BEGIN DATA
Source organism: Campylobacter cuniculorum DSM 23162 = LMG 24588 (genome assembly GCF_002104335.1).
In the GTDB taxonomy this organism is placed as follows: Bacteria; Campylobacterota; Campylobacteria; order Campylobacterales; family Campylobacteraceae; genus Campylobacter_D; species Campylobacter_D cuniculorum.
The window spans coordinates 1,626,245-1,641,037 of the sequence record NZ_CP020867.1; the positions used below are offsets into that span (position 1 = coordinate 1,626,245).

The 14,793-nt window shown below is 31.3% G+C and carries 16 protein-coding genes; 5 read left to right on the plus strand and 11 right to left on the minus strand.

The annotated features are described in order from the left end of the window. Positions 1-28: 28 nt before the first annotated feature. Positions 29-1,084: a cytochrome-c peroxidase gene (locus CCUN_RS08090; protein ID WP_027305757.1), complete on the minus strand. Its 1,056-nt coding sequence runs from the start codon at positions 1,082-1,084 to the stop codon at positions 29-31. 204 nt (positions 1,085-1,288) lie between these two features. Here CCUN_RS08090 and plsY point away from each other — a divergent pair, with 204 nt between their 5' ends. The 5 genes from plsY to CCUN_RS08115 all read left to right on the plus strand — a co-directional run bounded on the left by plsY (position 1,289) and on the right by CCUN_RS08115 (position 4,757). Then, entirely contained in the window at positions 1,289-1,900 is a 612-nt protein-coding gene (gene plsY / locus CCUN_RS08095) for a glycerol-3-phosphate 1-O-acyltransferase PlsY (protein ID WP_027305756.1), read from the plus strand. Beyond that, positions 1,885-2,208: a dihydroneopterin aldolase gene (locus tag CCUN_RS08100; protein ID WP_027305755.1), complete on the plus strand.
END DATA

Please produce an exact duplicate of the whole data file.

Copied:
Source organism: Campylobacter cuniculorum DSM 23162 = LMG 24588 (genome assembly GCF_002104335.1).
In the GTDB taxonomy this organism is placed as follows: Bacteria; Campylobacterota; Campylobacteria; order Campylobacterales; family Campylobacteraceae; genus Campylobacter_D; species Campylobacter_D cuniculorum.
The window spans coordinates 1,626,245-1,641,037 of the sequence record NZ_CP020867.1; the positions used below are offsets into that span (position 1 = coordinate 1,626,245).

The 14,793-nt window shown below is 31.3% G+C and carries 16 protein-coding genes; 5 read left to right on the plus strand and 11 right to left on the minus strand.

The annotated features are described in order from the left end of the window. Positions 1-28: 28 nt before the first annotated feature. Positions 29-1,084: a cytochrome-c peroxidase gene (locus CCUN_RS08090; protein ID WP_027305757.1), complete on the minus strand. Its 1,056-nt coding sequence runs from the start codon at positions 1,082-1,084 to the stop codon at positions 29-31. 204 nt (positions 1,085-1,288) lie between these two features. Here CCUN_RS08090 and plsY point away from each other — a divergent pair, with 204 nt between their 5' ends. The 5 genes from plsY to CCUN_RS08115 all read left to right on the plus strand — a co-directional run bounded on the left by plsY (position 1,289) and on the right by CCUN_RS08115 (position 4,757). Then, entirely contained in the window at positions 1,289-1,900 is a 612-nt protein-coding gene (gene plsY / locus CCUN_RS08095) for a glycerol-3-phosphate 1-O-acyltransferase PlsY (protein ID WP_027305756.1), read from the plus strand. Beyond that, positions 1,885-2,208: a dihydroneopterin aldolase gene (locus tag CCUN_RS08100; protein ID WP_027305755.1), complete on the plus strand.